Sarah Smaby is a student at Michigan Technological University and an ISA Featured Blogger. She is currently studying abroad with ISA in Limerick, Ireland.
The weather here in Limerick is quite unpredictable and changes very frequently! It can be sunny and 50 degrees Fahrenheit with no clouds in sight one minute, and ten minutes later the sky is black, rain is pouring down, and there are wind gusts large enough to knock you down! If there’s one thing I’ve learned, it’s to always bring an umbrella or raincoat with me regardless of how seemingly sunny it may be outside!
In Ireland the water and the heating is quite expensive, so to account for this fact, the heat only runs certain hours of the day and the water heater is also only on for certain hours. It took a bit of time getting used to only being able to take a shower at certain times of the day and at times I still manage to forget. I have gotten quite a few ice cold showers as a result!
3. Grocery Shopping
Of all of the things that are different in Limerick compared to back in the US, one of the differences that stuck out to me was the grocery shopping! For starters, to get a grocery cart, you need to insert a one-euro coin into the cart to remove, and then after you return the cart you get your euro back. The other part that seemed different to me was that you aren’t given grocery bags while shopping, and you either need to bring your own or purchase them from the store. While neither of these differences are that large, going grocery shopping for the first time solidified for me that I was no longer back in Wisconsin!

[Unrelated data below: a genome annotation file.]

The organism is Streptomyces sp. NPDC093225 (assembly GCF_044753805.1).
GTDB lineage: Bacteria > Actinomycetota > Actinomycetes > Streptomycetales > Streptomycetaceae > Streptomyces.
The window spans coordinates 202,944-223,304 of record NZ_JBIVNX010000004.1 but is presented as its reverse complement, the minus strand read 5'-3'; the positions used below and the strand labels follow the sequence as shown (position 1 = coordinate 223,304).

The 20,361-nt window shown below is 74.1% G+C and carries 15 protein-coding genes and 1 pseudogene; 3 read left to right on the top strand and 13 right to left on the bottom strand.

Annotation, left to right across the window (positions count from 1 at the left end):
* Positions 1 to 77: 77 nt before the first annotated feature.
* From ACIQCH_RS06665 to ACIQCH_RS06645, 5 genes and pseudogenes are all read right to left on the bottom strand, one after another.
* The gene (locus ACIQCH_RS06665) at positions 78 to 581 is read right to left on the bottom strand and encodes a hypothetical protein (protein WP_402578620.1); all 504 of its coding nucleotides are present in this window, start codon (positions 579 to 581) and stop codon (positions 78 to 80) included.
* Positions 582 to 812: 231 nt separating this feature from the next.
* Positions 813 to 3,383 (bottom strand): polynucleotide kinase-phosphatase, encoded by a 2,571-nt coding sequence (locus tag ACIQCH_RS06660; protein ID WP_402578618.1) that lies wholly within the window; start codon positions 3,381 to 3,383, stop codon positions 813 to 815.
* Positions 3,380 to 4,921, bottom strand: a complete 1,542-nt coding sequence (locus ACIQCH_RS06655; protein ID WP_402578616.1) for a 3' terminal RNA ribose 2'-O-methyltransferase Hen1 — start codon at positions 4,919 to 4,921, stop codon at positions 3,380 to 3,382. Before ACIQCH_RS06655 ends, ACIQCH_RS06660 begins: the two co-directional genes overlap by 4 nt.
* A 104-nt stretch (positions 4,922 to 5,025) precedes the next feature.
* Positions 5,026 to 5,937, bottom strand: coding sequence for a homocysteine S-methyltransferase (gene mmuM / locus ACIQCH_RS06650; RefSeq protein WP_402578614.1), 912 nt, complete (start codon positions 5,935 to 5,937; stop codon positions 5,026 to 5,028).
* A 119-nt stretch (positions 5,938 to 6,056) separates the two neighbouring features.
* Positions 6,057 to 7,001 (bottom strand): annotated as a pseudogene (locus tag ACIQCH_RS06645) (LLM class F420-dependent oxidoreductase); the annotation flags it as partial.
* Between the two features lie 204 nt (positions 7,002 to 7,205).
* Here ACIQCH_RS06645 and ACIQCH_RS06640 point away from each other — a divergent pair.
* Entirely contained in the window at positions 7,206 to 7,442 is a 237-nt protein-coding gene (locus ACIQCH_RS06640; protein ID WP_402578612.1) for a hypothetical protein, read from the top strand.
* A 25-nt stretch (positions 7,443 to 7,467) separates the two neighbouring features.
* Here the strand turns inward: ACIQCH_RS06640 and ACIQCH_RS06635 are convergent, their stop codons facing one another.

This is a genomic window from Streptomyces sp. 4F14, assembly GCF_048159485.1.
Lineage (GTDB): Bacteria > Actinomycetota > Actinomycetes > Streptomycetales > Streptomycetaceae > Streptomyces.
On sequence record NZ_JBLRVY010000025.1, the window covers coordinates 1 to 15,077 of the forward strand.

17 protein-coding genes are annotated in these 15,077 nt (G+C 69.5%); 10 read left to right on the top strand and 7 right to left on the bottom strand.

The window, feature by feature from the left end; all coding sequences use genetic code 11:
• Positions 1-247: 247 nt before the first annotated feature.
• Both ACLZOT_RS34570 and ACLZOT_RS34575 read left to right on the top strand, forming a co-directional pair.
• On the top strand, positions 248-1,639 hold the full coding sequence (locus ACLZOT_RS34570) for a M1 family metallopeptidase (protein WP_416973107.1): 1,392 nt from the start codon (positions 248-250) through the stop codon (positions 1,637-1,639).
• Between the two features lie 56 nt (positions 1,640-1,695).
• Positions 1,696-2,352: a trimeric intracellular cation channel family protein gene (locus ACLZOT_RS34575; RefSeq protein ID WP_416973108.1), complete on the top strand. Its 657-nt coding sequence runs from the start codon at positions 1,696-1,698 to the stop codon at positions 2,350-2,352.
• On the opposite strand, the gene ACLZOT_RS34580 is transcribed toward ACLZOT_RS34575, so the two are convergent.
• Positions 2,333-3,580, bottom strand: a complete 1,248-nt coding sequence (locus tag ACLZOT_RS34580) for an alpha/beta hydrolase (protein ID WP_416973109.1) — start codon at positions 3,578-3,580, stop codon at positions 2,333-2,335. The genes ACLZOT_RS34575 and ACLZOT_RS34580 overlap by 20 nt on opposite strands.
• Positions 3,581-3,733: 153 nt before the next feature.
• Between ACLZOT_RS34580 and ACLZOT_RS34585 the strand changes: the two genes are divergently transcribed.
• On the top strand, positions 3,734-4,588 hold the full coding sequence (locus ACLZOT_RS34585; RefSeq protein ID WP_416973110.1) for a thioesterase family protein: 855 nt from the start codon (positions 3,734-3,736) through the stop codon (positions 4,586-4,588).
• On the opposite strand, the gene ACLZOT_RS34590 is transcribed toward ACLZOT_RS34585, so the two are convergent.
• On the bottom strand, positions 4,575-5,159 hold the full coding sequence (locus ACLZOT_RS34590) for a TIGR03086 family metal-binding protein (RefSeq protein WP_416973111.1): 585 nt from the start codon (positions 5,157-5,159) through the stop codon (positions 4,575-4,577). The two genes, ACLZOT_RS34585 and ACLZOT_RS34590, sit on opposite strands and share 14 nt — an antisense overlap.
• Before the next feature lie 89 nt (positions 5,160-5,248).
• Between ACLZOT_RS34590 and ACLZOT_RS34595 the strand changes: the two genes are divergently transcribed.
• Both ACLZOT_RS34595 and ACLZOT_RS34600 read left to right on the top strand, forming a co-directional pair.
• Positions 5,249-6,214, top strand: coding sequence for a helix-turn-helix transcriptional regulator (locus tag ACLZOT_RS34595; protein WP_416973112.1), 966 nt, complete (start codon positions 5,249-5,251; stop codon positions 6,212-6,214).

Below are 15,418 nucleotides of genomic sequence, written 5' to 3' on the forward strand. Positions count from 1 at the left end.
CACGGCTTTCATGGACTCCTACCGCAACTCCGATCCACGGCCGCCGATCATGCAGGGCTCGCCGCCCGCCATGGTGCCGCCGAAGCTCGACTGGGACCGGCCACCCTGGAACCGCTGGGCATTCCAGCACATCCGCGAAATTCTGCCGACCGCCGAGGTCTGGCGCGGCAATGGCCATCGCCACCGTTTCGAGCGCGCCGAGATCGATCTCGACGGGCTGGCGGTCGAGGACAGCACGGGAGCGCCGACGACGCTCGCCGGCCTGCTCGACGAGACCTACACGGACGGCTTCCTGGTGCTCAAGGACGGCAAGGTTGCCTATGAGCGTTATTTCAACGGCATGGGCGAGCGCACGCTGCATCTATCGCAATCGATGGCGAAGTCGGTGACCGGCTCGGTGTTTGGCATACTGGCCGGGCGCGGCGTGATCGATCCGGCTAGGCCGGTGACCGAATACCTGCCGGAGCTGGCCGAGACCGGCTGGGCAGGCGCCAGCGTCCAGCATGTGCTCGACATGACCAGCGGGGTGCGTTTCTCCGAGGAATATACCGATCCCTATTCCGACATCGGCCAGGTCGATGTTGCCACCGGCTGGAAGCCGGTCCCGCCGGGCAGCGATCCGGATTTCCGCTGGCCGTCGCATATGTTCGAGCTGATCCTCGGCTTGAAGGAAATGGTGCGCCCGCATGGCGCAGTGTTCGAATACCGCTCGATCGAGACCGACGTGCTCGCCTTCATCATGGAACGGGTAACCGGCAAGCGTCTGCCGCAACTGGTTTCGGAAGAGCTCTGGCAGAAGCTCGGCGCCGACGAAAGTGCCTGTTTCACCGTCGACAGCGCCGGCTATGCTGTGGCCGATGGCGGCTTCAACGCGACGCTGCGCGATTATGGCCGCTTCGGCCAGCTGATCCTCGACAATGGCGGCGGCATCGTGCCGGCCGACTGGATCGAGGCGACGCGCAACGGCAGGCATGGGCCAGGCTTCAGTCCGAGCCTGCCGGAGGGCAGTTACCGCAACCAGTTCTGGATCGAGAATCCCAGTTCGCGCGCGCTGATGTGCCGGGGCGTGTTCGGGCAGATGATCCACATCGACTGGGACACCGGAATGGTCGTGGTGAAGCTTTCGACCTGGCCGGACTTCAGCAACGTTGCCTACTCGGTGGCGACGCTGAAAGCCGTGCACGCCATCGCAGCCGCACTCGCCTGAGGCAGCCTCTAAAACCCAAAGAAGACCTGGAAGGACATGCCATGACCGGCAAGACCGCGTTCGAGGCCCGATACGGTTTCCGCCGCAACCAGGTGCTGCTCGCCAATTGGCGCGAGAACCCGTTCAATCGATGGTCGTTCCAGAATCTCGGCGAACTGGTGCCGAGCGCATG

I was prepared to hear accents when coming abroad, but it wasn’t until I arrived in Limerick that I realized how many different accents there are in Ireland! Most of the accents are pretty similar to what I was expecting–the stereotypical “Irish” accent found in movies–what I wasn’t expecting was all of the different phrases! I can be speaking to an Irish person and understand every word they are saying yet still have no idea whatsoever about what they are actually saying–this seems to happen quite often when people are asking me what I am studying/majoring in I have come to the conclusion that when in doubt as to what someone is saying, I should just tell them what I am majoring in!
The overall attitude and atmosphere of the Irish people is very laid back and different than what I am used to. People here are especially lenient about time, and it’s not uncommon whatsoever for the professor to not even get to class until ten minutes after the designated starting time. Overall the lifestyle seems a lot more relaxed and laid back than in the United States.
Want to read more about Ireland? Check out “5 Magical Places to Visit in Ireland”